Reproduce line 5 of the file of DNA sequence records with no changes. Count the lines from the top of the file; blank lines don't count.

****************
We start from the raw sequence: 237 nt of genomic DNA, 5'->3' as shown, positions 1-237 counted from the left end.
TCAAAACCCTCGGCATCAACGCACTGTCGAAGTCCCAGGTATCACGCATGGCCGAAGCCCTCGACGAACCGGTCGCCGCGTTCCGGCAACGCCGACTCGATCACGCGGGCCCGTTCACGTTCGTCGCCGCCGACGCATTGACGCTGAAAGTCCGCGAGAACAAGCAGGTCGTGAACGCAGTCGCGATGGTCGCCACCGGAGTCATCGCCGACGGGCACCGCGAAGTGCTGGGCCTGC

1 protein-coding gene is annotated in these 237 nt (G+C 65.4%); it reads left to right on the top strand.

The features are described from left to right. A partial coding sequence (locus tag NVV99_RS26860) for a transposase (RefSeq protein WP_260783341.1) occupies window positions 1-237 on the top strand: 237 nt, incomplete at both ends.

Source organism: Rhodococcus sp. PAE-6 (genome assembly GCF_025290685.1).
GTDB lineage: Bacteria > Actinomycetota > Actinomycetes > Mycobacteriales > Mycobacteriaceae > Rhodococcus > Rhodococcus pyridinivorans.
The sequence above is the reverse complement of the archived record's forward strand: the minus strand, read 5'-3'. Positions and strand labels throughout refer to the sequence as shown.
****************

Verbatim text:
Source organism: Rhodococcus sp. PAE-6 (genome assembly GCF_025290685.1).